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How Can I Test For An Expected Exception With A Specific Exception Message From A Resource File In Visual Studio Test?

Visual Studio Test can check for expected exceptions using the ExpectedException attribute. You can pass in an exception like this:

[TestMethod]
[ExpectedException(typeof(CriticalException))]
public void GetOrganisation_MultipleOrganisations_ThrowsException()

You can also check for the message contained within the ExpectedException like this:

[TestMethod]
[ExpectedException(typeof(CriticalException), "An error occured")]
public void GetOrganisation_MultipleOrganisations_ThrowsException()

But when testing I18N applications I would use a resource file to get that error message (any may even decide to test the different localizations of the error message if I want to, but Visual Studio will not let me do this:

[TestMethod]
[ExpectedException(typeof(CriticalException), MyRes.MultipleOrganisationsNotAllowed)]
public void GetOrganisation_MultipleOrganisations_ThrowsException()

The compiler will give the following error:

An attribute argument must be a constant expression, typeof expression or array creation expression of an attribute

Does anybody know how to test for an exception that has a message from a resource file?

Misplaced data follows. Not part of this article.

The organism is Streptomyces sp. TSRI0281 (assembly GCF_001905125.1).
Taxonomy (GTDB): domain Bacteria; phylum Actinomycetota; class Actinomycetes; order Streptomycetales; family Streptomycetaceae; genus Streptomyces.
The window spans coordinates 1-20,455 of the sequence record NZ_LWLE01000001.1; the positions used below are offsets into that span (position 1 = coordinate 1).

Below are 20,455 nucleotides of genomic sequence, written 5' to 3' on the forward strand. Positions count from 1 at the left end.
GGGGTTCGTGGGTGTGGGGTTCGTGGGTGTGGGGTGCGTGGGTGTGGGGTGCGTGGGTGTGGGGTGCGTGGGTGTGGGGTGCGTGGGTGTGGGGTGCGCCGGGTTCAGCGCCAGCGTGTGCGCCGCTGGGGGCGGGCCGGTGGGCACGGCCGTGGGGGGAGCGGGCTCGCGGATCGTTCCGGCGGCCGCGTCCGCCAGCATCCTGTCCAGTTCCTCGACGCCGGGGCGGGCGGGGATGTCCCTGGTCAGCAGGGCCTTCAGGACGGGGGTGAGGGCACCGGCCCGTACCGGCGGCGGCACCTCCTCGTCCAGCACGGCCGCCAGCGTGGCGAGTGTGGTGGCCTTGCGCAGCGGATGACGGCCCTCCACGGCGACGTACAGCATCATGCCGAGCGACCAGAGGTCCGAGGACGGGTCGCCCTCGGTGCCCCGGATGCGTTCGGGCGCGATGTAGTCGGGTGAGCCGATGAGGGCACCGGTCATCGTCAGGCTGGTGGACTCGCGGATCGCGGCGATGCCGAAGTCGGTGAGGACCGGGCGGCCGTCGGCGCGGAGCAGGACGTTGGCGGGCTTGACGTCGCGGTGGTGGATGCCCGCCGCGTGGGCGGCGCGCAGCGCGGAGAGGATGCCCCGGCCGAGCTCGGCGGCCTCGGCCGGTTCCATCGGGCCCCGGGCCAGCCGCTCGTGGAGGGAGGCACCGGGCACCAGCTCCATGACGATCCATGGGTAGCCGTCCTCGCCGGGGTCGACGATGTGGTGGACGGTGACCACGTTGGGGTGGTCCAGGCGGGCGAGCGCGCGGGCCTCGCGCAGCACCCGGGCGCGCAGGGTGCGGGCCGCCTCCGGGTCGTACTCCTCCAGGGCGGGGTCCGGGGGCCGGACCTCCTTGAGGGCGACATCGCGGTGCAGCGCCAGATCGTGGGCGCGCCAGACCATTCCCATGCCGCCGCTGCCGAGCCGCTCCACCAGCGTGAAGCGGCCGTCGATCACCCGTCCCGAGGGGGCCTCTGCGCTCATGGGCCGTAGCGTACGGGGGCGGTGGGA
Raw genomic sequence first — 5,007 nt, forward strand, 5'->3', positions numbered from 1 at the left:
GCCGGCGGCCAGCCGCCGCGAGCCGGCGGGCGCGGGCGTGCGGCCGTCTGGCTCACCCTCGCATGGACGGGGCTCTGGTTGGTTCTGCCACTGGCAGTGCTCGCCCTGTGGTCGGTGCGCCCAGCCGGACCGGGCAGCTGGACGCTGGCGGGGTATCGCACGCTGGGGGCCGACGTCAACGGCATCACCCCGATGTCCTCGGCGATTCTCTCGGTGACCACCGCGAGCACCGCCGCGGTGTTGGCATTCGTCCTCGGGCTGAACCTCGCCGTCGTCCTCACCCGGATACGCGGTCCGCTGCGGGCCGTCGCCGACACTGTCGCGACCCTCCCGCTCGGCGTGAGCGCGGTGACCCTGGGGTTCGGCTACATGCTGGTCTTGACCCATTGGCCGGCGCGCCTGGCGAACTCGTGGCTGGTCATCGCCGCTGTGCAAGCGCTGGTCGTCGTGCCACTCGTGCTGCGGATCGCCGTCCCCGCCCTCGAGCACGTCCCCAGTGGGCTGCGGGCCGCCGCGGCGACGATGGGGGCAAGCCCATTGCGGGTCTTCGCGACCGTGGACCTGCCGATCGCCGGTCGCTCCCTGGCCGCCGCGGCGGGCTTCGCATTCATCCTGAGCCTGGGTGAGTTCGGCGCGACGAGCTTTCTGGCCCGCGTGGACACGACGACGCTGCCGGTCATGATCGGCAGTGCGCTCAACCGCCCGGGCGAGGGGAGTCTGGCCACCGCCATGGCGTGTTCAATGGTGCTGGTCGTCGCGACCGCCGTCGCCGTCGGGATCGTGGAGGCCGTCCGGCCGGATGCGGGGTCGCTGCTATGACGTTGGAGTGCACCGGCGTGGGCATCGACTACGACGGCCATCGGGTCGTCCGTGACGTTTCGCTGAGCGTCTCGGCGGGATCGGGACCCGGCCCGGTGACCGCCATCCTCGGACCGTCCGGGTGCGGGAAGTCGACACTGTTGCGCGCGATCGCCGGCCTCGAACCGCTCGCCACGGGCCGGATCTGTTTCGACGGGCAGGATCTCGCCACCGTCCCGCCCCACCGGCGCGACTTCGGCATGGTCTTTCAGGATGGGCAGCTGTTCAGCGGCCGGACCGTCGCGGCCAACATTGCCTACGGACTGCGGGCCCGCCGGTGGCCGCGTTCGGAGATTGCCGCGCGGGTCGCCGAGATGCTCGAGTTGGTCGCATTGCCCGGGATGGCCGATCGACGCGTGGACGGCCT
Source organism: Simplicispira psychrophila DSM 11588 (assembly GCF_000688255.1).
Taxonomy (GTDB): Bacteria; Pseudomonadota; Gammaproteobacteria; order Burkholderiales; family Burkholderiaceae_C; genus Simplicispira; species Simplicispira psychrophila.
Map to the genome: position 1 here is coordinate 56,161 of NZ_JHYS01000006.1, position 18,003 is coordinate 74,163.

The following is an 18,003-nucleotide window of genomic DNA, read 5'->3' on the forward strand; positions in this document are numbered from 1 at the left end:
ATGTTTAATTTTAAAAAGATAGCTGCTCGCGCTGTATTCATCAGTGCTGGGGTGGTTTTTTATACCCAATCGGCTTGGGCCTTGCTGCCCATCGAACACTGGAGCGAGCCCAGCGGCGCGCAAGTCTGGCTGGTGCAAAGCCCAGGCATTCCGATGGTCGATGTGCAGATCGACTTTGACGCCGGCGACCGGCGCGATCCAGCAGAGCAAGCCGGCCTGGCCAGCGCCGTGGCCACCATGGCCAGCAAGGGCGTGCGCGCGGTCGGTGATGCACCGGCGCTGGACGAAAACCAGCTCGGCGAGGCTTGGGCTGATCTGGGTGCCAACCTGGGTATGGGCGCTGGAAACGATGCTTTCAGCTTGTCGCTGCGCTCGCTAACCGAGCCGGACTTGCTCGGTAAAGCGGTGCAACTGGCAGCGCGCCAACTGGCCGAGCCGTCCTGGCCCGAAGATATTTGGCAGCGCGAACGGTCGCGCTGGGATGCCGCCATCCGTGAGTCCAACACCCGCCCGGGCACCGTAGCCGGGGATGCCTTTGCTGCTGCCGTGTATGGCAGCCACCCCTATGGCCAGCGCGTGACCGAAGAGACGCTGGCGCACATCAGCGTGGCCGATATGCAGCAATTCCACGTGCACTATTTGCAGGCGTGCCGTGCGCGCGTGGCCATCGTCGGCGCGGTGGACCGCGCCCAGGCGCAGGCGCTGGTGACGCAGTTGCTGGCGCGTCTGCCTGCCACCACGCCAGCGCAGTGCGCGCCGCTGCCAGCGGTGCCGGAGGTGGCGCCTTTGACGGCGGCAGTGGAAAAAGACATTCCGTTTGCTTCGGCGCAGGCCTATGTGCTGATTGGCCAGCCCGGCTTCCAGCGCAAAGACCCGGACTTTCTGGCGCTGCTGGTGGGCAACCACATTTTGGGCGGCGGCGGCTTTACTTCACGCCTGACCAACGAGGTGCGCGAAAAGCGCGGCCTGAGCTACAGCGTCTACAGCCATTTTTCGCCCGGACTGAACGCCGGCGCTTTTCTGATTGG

One option I have considered is using custom exception classes, but based on often heard advice such as:

"Do create and throw custom exceptions if you have an error condition that can be programmatically handled in a different way than any other existing exception. Otherwise, throw one of the existing exceptions." Source

I'm not expecting to handle the exceptions differently in normal flow (it's a critical exception, so I'm going into panic mode anyway) and I don't think creating an exception for each test case is the right thing to do. Any opinions?

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Answer

Just an opinion, but I would say the error text:

  • is part of the test, in which case getting it from the resource would be 'wrong' (otherwise you could end up with a consistantly mangled resource), so just update the test when you change the resource (or the test fails)
  • is not part of the test, and you should only care that it throws the exception.

Note that the first option should let you test multiple languages, given the ability to run with a locale.

As for multiple exceptions, I'm from C++ land, where creating loads and loads of exceptions (to the point of one per 'throw' statement!) in big heirachies is acceptable (if not common), but .Net's metadata system probably doesn't like that, hence that advice.

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source: stackoverflow.com
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